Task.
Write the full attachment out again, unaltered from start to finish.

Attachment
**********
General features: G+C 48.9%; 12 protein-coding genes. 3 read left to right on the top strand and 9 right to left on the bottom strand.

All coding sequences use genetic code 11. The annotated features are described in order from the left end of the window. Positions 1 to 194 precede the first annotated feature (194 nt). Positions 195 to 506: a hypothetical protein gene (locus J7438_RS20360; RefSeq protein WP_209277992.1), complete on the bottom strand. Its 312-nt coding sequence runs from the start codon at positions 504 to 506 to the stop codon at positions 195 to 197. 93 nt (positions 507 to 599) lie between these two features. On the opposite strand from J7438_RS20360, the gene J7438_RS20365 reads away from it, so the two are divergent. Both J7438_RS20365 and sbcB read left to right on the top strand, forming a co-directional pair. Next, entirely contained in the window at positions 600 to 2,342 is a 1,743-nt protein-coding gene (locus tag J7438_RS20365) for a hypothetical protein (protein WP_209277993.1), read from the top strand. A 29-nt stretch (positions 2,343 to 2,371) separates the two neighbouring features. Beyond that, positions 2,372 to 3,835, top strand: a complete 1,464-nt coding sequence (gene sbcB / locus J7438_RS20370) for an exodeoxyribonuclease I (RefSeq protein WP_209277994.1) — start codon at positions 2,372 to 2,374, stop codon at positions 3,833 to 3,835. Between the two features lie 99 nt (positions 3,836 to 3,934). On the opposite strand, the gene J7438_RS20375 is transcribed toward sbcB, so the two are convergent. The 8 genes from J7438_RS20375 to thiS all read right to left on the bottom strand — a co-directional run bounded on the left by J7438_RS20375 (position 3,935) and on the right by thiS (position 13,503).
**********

General features: G+C 48.9%; 12 protein-coding genes. 3 read left to right on the top strand and 9 right to left on the bottom strand.

All coding sequences use genetic code 11. The annotated features are described in order from the left end of the window. Positions 1 to 194 precede the first annotated feature (194 nt). Positions 195 to 506: a hypothetical protein gene (locus J7438_RS20360; RefSeq protein WP_209277992.1), complete on the bottom strand. Its 312-nt coding sequence runs from the start codon at positions 504 to 506 to the stop codon at positions 195 to 197. 93 nt (positions 507 to 599) lie between these two features. On the opposite strand from J7438_RS20360, the gene J7438_RS20365 reads away from it, so the two are divergent. Both J7438_RS20365 and sbcB read left to right on the top strand, forming a co-directional pair. Next, entirely contained in the window at positions 600 to 2,342 is a 1,743-nt protein-coding gene (locus tag J7438_RS20365) for a hypothetical protein (protein WP_209277993.1), read from the top strand. A 29-nt stretch (positions 2,343 to 2,371) separates the two neighbouring features. Beyond that, positions 2,372 to 3,835, top strand: a complete 1,464-nt coding sequence (gene sbcB / locus J7438_RS20370) for an exodeoxyribonuclease I (RefSeq protein WP_209277994.1) — start codon at positions 2,372 to 2,374, stop codon at positions 3,833 to 3,835. Between the two features lie 99 nt (positions 3,836 to 3,934). On the opposite strand, the gene J7438_RS20375 is transcribed toward sbcB, so the two are convergent. The 8 genes from J7438_RS20375 to thiS all read right to left on the bottom strand — a co-directional run bounded on the left by J7438_RS20375 (position 3,935) and on the right by thiS (position 13,503).